Some of the terminology regarding Muslim-Western relations has been widely misused or misunderstood, confusing key issues and clouding constructive opportunities. In an attempt to improve ongoing communication, we have developed the following Terminology in Muslim-Western Relations guide. A downloadable PDF version is also available.
In academia, the term Islamist (noun/adj.) denotes a Muslim who seeks a formal
role for certain Islamic ideas in a political system, and/or to describe those
institutions or principles which uphold this end; in such circles, the term
denotes "political Islam" and has neutral implications.
Why a Problem:
In mass media, the term is often used to describe a wide spectrum of players
without distinction between them, from non-controversial and non-violent
groups and individuals who believe that governance of their state should be
based on certain Islamic principles, to Islamic political parties (AK in Turkey,
Muslim Brotherhood in Egypt), to Islamic political parties-cum-armed-wing
(Hizbullah in Lebanon, Hamas in Palestine), to would-be Islamic political
parties operating in states of relative political anarchy (Taliban), to terrorist or
vigilante groups (Al Qaeda and its spawns). There are significant and very
serious differences between these groups, e.g., some are advocating democratic
states based on certain Islamic values or principles.
Alternatively put, the term is often used to describe any one of the following:
Islamic activist, extremist, radical, fundamentalist, militant, as well as vigilante
or terrorist acting in the name of Islam.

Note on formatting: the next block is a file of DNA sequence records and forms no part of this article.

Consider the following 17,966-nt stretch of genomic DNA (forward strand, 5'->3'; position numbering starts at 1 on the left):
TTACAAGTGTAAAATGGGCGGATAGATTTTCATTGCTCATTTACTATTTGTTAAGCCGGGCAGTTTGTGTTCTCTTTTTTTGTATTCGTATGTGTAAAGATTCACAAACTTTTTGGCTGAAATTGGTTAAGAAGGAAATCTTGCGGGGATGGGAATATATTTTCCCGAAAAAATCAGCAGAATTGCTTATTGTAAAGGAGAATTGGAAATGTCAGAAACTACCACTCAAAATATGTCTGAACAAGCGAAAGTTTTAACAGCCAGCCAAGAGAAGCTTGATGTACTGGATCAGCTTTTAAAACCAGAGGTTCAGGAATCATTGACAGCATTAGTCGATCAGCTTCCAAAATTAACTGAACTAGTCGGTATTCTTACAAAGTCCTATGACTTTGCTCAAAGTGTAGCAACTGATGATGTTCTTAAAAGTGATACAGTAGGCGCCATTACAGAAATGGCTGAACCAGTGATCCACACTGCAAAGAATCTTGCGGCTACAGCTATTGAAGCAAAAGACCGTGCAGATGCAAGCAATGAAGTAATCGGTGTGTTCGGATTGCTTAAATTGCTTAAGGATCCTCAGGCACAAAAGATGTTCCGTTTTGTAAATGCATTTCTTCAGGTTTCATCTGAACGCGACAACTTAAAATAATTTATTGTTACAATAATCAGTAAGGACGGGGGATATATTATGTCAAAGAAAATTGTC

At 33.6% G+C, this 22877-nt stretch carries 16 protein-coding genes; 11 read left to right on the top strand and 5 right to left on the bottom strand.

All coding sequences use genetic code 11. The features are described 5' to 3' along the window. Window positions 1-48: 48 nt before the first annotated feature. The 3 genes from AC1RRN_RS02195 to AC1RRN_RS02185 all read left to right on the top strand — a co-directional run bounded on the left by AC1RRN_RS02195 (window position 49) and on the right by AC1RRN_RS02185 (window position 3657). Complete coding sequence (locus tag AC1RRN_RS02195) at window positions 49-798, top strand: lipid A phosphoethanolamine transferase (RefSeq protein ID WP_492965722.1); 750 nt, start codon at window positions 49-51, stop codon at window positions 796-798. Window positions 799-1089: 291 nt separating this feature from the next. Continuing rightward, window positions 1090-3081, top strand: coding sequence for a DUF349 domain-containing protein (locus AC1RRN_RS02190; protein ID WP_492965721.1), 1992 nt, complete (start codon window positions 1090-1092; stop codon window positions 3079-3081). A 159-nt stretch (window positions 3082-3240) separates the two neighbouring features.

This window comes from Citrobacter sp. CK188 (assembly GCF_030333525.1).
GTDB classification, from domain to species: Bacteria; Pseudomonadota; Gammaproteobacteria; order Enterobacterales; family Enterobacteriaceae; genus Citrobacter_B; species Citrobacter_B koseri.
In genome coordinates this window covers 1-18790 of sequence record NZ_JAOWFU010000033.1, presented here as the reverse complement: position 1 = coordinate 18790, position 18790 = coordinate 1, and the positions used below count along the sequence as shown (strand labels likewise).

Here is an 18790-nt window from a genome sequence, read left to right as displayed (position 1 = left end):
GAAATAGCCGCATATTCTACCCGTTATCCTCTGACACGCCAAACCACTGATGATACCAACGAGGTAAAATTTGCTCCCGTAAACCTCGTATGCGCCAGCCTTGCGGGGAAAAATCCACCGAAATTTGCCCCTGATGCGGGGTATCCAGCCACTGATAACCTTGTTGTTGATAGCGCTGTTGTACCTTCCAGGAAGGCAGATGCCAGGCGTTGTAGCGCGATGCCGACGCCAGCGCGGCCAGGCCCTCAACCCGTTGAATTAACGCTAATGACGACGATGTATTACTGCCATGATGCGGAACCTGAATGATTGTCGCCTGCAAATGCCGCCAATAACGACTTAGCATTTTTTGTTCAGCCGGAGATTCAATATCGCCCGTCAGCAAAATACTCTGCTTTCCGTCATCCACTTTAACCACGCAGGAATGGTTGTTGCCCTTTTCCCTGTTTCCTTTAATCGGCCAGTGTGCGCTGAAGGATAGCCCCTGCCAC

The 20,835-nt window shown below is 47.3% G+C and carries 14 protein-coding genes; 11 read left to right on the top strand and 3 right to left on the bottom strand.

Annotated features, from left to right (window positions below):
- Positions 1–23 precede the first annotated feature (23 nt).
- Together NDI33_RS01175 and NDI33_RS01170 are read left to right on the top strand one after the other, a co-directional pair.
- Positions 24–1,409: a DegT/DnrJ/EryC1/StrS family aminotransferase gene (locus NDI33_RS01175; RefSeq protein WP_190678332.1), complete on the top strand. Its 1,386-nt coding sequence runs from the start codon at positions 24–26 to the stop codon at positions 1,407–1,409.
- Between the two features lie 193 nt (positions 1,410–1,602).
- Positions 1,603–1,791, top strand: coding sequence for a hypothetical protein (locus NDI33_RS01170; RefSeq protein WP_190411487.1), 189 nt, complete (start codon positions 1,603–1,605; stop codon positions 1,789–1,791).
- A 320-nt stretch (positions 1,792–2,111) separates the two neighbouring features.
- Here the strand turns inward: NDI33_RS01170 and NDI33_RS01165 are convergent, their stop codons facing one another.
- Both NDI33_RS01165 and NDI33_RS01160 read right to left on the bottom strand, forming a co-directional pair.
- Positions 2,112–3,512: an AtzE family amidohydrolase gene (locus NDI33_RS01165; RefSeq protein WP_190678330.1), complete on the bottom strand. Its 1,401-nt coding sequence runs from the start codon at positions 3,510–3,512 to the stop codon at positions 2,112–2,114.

Note : The adjective "Islamist" doesn’t exist in Arabic, despite its having been
around in English for a while – it is translated as "Islamic".
Makes mainstream Muslims feel disrespected given its often negative
use/association, even resentful when applied to radical movements; angers
some Islamic political parties as they are placed in same category as vigilantes
and terrorists; makes it difficult for mainstream Muslims to argue or disagree
with radical elements because the term is so tightly associated with the religion
that they fear appearing to denounce Islam and not only the actions of a specific
Islamist/Islamism (when the intended use is specifically defined)
Name of group whenever possible
Islamic Politicians/ Islamic Political Activists
Supporters or Proponents of Political Islam
Political Islam/Politicized Islam
When not being used to denote a Muslim who seeks a formal role for Islamic
ideas in a political system, use the appropriate alternative:
Islamic activist, extremist, radical, fundamentalist, militant, or vigilante or
terrorist acting in the name of Islam, as appropriate.